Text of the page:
Tanzanian billionaire Mohammed Dewji has disclosed that several beverage and consumer goods produced by the operating units of MeTL Group are poised to challenge some of the world’s leading brands such as Unilever, Proctor & Gamble, as well as giants like Pepsi and Coca-Cola.
In an insightful interview with CNN’s Connecting Africa anchor Eleni Giokos, Dewji, the wealthiest individual in not just Tanzania but all of East Africa, shared his valuable business insights and strategies to tackle the biggest threat facing Africa — food insecurity.
As the CEO of MeTL Group, one of East Africa’s largest conglomerates, Dewji discussed the remarkable success of the group’s top-selling product, Mo Extra, a carbonated soft drink that sold over a billion bottles in 2022.
The Tanzanian billionaire confidently expressed his readiness to challenge major beverage companies and solidify his position as a dominant player in the industry.
“I am setting up factories everywhere where Pepsi and Coca-Cola are, and I am hoping that the 1 billion bottles can reach 3 to 4 billion bottles in the next 24 to 36 months,” he said.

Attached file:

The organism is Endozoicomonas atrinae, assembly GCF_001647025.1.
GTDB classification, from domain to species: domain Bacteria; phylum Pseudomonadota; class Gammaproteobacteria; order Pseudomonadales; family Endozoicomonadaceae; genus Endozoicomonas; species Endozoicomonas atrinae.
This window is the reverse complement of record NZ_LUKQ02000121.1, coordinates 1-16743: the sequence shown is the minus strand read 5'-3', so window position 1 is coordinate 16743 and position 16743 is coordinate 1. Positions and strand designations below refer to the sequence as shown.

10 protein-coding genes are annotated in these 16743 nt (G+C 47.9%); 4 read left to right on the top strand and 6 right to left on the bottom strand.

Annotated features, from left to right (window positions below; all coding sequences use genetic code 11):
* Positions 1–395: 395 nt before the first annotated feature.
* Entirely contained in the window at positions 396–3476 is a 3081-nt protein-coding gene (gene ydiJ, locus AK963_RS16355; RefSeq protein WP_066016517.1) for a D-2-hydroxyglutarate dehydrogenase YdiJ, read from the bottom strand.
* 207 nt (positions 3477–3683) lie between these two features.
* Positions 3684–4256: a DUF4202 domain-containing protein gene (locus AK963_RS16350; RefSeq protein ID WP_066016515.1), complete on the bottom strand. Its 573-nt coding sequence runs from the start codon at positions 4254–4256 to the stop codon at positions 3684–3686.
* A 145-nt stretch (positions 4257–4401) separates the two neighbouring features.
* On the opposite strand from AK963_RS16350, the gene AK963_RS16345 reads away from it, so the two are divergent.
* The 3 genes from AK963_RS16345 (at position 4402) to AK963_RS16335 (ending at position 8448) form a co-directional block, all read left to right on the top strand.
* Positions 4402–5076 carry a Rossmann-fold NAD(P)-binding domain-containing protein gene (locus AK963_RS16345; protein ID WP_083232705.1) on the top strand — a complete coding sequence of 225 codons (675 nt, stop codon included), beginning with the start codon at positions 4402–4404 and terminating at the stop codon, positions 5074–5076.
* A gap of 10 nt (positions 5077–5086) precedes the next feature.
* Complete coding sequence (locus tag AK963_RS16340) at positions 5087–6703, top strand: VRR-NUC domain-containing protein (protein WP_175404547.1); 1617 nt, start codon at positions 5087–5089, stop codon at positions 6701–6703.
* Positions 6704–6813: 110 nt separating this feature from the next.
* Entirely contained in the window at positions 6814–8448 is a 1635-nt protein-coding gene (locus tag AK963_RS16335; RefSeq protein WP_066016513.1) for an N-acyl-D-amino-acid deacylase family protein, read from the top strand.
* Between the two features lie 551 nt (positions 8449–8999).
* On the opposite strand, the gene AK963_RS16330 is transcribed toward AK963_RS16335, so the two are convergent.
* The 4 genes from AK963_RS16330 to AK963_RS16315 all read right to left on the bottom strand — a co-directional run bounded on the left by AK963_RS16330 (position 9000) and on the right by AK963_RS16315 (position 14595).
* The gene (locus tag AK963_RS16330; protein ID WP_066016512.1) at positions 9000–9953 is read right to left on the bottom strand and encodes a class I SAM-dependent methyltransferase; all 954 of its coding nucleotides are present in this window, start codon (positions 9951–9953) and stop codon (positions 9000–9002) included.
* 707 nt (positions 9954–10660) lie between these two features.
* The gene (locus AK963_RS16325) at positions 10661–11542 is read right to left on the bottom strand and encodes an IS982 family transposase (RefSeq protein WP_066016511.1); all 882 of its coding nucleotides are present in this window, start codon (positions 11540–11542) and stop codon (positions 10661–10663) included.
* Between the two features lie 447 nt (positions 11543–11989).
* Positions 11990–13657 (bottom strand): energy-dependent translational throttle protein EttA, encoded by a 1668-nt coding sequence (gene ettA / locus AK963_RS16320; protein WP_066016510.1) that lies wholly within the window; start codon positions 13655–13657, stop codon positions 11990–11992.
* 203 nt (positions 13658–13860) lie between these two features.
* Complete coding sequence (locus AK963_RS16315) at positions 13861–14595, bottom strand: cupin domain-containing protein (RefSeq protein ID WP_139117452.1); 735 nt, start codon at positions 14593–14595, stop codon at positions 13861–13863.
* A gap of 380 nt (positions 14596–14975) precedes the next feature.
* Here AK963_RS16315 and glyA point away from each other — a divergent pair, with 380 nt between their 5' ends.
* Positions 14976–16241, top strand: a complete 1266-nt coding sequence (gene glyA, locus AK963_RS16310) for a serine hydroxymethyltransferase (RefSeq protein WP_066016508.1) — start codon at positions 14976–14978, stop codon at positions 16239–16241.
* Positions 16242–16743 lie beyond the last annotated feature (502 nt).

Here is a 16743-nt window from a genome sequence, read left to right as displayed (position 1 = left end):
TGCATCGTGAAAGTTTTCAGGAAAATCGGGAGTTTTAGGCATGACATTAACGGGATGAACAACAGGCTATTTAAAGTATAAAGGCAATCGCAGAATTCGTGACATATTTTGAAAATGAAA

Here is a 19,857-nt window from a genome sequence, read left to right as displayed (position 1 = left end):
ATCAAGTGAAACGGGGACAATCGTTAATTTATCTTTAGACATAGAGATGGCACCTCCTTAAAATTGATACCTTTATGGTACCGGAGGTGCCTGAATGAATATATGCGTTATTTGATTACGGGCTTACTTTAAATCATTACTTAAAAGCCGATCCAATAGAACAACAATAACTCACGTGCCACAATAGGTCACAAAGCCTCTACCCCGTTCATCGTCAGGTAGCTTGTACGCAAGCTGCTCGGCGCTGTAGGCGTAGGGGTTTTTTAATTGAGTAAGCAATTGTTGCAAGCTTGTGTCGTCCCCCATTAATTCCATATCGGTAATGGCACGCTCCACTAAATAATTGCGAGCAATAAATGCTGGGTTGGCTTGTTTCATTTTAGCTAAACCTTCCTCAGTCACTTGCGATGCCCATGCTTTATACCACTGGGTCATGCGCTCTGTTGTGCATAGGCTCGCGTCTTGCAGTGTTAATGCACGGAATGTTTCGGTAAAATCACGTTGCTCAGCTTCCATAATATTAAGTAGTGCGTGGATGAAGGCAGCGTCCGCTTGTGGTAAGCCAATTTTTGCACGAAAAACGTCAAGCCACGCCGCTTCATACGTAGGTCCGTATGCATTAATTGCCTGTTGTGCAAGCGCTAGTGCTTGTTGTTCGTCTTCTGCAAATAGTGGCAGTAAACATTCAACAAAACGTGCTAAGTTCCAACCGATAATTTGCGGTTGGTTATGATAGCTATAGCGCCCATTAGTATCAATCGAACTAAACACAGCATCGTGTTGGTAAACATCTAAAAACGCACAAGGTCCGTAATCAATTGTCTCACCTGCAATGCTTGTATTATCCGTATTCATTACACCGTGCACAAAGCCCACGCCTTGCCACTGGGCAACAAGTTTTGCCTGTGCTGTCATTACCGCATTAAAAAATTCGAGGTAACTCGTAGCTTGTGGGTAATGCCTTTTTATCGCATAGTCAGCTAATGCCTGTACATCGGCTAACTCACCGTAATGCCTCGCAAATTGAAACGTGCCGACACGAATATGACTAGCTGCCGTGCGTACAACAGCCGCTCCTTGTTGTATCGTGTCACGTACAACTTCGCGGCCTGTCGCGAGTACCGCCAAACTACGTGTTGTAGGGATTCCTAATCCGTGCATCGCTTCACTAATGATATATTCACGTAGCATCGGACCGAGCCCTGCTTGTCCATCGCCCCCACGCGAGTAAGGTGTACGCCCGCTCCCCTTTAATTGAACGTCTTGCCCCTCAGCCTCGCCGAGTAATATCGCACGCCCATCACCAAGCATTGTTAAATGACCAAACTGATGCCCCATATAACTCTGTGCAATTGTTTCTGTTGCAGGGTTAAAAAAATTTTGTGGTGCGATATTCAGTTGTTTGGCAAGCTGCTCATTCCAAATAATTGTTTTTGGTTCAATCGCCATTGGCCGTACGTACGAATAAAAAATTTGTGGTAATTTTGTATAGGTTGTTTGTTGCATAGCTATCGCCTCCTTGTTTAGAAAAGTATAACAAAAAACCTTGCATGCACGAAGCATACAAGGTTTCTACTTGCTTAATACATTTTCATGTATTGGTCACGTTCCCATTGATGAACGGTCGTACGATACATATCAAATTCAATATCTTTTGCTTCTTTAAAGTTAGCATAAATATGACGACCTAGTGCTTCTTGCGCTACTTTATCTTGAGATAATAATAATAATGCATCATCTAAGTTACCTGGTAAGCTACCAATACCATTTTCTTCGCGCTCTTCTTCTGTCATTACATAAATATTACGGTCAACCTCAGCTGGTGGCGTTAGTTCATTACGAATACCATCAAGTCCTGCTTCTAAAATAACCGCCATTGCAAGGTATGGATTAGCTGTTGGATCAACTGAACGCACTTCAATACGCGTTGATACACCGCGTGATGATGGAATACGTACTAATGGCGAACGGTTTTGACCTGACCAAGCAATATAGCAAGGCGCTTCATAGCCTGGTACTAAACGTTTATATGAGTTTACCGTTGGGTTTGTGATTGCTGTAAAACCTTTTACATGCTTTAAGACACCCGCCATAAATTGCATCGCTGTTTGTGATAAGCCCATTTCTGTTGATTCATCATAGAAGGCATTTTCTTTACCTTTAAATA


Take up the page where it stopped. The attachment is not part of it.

Dewji, the visionary behind the MeTL Group – a Tanzanian conglomerate encompassing a diverse range of over 150 products including flour, beverages, carpets, edible oils, and matchsticks – has transformed his youthful entrepreneurial spirit into a multi-billion-dollar empire spanning several African nations such as Tanzania, Kenya, and Mozambique.
With a steadfast commitment to tackling Africa’s most pressing issue, food insecurity, Dewji has announced a $200 million investment from a $1-billion fund to drive growth in the agriculture and grain production sectors, along with the development of edible products.
Building on his prior declaration, the visionary entrepreneur aims to capitalize on the current market trend by establishing an agriculture company in either New York or London by 2023, using a cutting-edge $4-billion blank check strategy that is supported by the world’s leading development banks.
With the increasing demand for food and the ongoing challenges in the global food supply chain, this move promises to bring innovative solutions to address the escalating costs of essential commodities, including grains, edible oils, and fertilizers, that have become increasingly expensive for consumers.